🛒❌ 🏥❌

Cannabis is illegal for both recreational and medicinal use in South Carolina, with the slight exception for low-THC CBD oil for certain medical conditions. Republican lawmakers in South Carolina have prefilled legislation to legalize medical marijuana in the state this year as survey have found that 72 percent support reform, while just 15 percent are opposed. South Carolina laws are one of the strictest in the U.S. According to Post and Courier South Carolina has the nation’s second-highest arrest rate for marijuana possession as well as a growing racial disparity in these arrests.


South Dakota

Number of Licenses: 0

🛒❌ 🏥✔️

South Dakota has some of the strictest marijuana laws in the nation and Gov. Kristi Noem wants to keep it that way. During the 2021 South Dakota legislative session, Gov. Kristi Noem, House Speaker Spencer Gosch, and their legislative allies attempted to severely delay the implementation of the medical marijuana law established by Measure 26 but in the end, a large number of South Dakota legislators rejected the delays and South Dakotans proved victorious. Still South Dakota  has a long way to go. There are no legal dispensaries for medical marijuana and those with prescriptions from out of state are not protected for any in-state purchases. Also, possession of any amounts of edibles, flower, and concentrates is a Class 4 felony, punishable by up to 10 years in prison and a fine of up to $20,000.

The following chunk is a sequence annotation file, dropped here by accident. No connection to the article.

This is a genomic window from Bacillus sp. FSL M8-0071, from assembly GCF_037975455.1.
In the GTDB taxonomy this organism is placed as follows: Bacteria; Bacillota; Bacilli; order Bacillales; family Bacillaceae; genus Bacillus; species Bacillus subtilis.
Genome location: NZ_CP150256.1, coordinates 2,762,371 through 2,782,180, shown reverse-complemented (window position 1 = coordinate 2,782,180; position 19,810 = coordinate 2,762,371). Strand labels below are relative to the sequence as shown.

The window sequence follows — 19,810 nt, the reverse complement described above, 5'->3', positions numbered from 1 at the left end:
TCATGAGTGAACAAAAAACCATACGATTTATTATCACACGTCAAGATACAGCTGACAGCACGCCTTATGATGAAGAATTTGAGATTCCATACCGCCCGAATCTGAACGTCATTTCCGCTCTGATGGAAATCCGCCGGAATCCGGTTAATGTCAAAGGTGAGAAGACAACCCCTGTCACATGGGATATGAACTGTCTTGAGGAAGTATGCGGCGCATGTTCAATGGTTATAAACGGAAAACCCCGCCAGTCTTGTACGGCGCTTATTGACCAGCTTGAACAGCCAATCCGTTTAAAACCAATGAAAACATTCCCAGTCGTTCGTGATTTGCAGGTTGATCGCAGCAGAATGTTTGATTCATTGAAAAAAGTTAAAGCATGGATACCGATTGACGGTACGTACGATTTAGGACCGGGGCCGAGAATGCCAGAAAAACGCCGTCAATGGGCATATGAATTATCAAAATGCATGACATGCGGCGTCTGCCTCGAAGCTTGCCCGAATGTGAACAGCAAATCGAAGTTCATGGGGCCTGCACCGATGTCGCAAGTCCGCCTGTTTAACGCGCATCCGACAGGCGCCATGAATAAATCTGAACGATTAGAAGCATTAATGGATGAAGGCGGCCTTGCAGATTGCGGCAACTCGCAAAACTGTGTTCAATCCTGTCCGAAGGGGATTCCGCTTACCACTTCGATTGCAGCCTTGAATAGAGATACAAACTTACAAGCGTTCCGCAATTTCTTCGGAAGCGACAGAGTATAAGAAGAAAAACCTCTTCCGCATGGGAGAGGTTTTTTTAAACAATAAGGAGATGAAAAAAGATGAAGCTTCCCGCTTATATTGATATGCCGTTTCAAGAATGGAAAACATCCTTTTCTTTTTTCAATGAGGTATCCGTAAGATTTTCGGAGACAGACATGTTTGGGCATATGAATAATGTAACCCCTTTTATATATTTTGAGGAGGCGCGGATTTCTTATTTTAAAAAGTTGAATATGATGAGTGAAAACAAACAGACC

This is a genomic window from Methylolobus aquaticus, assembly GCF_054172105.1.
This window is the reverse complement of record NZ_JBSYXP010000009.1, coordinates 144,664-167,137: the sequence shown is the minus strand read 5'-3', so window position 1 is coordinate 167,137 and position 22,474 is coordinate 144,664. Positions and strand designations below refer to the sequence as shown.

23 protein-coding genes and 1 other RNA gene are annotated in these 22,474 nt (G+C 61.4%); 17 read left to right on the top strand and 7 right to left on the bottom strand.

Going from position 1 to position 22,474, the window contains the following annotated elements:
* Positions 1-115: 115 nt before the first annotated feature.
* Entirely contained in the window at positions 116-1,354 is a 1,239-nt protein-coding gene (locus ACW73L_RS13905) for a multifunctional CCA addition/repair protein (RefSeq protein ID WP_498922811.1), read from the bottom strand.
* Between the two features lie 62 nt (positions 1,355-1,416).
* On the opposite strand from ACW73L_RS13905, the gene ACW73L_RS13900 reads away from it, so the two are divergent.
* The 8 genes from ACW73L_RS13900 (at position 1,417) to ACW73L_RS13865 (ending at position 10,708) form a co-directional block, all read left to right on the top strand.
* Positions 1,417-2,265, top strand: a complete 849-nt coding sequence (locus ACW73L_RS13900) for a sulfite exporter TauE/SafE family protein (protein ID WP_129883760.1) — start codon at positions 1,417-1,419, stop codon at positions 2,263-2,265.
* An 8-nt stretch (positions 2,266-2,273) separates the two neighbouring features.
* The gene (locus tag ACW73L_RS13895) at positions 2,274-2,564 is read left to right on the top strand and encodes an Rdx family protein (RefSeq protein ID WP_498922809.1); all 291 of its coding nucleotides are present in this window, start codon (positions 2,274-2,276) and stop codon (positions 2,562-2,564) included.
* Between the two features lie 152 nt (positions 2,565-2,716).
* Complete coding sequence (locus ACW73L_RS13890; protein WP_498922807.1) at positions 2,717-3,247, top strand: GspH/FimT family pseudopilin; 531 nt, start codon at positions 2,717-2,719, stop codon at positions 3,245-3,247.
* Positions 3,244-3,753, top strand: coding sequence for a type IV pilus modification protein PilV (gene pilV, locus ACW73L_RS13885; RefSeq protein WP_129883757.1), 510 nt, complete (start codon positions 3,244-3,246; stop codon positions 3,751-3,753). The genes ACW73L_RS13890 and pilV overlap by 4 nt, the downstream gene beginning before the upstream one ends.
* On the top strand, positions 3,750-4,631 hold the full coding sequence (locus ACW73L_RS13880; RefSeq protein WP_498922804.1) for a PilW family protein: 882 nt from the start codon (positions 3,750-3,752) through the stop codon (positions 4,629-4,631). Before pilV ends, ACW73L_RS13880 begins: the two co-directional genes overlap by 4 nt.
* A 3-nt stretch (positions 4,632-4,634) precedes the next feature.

Tennessee

Number of Licenses: 0

🛒❌ 🏥❌

Cannabis is illegal for both medical and recreational use. There is somewhat of a medical cannabis program approved by law, but it only allows patients suffering from epileptic seizures to access just CBD oil with extremely low THC and marijuana extract. To make things harder, there aren't any dispensaries in Tennessee, patients have to travel out of state to obtain it. Yet, according to Nashville Scene more than 400,000Tennasseans smoke marijuana over the course of a month, and more than 700,000 use it over the course of the year.


Texas 

Number of Licenses: 3

🛒❌ 🏥❌

Since 1931 it is and still is illegal to use or possess marijuana. Even low-level marijuana possession is  classified as a criminal misdemeanor, punishable by up to 180 days incarceration, a $2,000 fine, and a criminal record. In 2019 Texas lawmakers approved a very meager reform that allows the use of low-THC products (1% THC Cap) for medical use, but with very strict conditions. This new law has actually thrown many prosecution cases into disarray and enforcement can vary greatly depending on where you live in Texas, making them one of only 14 states with no effective medical cannabis law.